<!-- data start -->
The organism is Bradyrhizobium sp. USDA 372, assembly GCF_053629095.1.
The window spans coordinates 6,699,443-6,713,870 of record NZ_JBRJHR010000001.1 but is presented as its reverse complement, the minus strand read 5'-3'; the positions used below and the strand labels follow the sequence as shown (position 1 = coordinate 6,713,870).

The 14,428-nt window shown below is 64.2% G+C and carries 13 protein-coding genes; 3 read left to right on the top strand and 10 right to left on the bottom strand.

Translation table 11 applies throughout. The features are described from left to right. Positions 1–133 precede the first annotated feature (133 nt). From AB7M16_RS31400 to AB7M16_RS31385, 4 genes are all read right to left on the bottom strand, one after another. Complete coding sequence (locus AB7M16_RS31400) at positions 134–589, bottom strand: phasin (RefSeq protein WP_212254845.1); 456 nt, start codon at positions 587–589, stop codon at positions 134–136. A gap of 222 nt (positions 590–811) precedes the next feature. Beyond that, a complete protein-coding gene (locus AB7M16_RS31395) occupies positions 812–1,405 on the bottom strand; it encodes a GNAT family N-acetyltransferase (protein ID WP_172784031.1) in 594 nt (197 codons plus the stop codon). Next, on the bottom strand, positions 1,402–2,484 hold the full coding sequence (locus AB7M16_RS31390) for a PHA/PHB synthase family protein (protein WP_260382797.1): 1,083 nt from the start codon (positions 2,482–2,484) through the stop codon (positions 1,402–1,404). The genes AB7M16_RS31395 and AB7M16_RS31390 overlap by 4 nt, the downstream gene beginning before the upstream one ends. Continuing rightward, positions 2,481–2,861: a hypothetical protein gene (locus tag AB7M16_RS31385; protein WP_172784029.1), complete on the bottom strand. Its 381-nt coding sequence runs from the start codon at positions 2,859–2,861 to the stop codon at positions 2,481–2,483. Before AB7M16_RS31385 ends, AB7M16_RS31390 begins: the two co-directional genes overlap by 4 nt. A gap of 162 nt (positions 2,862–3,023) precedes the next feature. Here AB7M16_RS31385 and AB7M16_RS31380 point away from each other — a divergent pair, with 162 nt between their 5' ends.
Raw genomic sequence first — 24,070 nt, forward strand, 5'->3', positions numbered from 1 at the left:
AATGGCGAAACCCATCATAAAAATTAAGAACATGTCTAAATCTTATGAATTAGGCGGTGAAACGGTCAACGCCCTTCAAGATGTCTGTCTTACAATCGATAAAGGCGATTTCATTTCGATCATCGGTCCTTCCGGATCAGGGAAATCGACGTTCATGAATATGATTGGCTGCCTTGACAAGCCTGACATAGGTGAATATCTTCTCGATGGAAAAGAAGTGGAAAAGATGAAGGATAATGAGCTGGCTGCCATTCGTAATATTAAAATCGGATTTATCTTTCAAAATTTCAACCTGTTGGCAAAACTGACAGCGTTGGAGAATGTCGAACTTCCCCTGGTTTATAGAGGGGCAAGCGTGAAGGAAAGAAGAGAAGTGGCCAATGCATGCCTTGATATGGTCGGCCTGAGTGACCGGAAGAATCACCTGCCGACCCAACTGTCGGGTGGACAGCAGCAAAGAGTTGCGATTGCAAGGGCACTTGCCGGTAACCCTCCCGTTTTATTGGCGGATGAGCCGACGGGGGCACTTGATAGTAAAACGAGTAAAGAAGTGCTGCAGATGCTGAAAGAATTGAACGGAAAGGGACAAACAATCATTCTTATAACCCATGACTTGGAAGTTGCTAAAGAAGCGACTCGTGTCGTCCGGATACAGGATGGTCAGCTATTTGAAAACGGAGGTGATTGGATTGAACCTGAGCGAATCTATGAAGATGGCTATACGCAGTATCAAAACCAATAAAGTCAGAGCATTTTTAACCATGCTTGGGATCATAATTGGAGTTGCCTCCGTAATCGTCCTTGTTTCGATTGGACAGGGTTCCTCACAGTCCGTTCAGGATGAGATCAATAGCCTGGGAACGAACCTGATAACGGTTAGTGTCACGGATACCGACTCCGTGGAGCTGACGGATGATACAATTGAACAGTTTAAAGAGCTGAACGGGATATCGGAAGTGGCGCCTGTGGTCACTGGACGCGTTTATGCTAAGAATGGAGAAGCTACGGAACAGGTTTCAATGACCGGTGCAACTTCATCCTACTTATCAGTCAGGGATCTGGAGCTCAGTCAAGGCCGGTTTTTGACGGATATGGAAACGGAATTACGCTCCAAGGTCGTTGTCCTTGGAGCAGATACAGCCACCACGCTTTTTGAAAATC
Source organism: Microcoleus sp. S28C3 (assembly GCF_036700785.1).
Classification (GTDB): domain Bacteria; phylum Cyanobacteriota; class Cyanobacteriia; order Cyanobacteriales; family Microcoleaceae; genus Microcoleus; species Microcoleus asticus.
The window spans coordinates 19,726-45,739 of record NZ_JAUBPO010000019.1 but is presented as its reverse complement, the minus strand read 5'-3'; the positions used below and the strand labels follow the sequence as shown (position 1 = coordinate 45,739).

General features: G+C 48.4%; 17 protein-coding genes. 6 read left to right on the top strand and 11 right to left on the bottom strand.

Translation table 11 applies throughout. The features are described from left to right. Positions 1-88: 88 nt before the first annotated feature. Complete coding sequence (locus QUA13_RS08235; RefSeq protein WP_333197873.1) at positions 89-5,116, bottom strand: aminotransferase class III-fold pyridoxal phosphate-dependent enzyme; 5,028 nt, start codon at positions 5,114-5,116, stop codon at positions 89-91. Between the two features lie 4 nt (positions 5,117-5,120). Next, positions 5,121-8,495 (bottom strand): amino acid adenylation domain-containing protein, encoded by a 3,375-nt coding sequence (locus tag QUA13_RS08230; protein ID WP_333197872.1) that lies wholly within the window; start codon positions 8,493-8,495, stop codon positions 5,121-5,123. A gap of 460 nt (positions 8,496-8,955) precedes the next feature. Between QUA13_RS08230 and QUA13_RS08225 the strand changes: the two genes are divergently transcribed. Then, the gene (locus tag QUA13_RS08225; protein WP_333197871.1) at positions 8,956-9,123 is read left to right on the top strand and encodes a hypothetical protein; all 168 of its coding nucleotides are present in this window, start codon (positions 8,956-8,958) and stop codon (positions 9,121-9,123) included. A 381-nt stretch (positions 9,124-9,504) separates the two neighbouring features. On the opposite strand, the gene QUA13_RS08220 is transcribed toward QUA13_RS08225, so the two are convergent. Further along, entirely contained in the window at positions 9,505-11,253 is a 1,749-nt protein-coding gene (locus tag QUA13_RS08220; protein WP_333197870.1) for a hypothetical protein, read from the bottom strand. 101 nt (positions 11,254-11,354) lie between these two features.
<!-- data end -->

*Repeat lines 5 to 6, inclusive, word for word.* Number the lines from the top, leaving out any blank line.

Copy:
Raw genomic sequence first — 24,070 nt, forward strand, 5'->3', positions numbered from 1 at the left:
AATGGCGAAACCCATCATAAAAATTAAGAACATGTCTAAATCTTATGAATTAGGCGGTGAAACGGTCAACGCCCTTCAAGATGTCTGTCTTACAATCGATAAAGGCGATTTCATTTCGATCATCGGTCCTTCCGGATCAGGGAAATCGACGTTCATGAATATGATTGGCTGCCTTGACAAGCCTGACATAGGTGAATATCTTCTCGATGGAAAAGAAGTGGAAAAGATGAAGGATAATGAGCTGGCTGCCATTCGTAATATTAAAATCGGATTTATCTTTCAAAATTTCAACCTGTTGGCAAAACTGACAGCGTTGGAGAATGTCGAACTTCCCCTGGTTTATAGAGGGGCAAGCGTGAAGGAAAGAAGAGAAGTGGCCAATGCATGCCTTGATATGGTCGGCCTGAGTGACCGGAAGAATCACCTGCCGACCCAACTGTCGGGTGGACAGCAGCAAAGAGTTGCGATTGCAAGGGCACTTGCCGGTAACCCTCCCGTTTTATTGGCGGATGAGCCGACGGGGGCACTTGATAGTAAAACGAGTAAAGAAGTGCTGCAGATGCTGAAAGAATTGAACGGAAAGGGACAAACAATCATTCTTATAACCCATGACTTGGAAGTTGCTAAAGAAGCGACTCGTGTCGTCCGGATACAGGATGGTCAGCTATTTGAAAACGGAGGTGATTGGATTGAACCTGAGCGAATCTATGAAGATGGCTATACGCAGTATCAAAACCAATAAAGTCAGAGCATTTTTAACCATGCTTGGGATCATAATTGGAGTTGCCTCCGTAATCGTCCTTGTTTCGATTGGACAGGGTTCCTCACAGTCCGTTCAGGATGAGATCAATAGCCTGGGAACGAACCTGATAACGGTTAGTGTCACGGATACCGACTCCGTGGAGCTGACGGATGATACAATTGAACAGTTTAAAGAGCTGAACGGGATATCGGAAGTGGCGCCTGTGGTCACTGGACGCGTTTATGCTAAGAATGGAGAAGCTACGGAACAGGTTTCAATGACCGGTGCAACTTCATCCTACTTATCAGTCAGGGATCTGGAGCTCAGTCAAGGCCGGTTTTTGACGGATATGGAAACGGAATTACGCTCCAAGGTCGTTGTCCTTGGAGCAGATACAGCCACCACGCTTTTTGAAAATC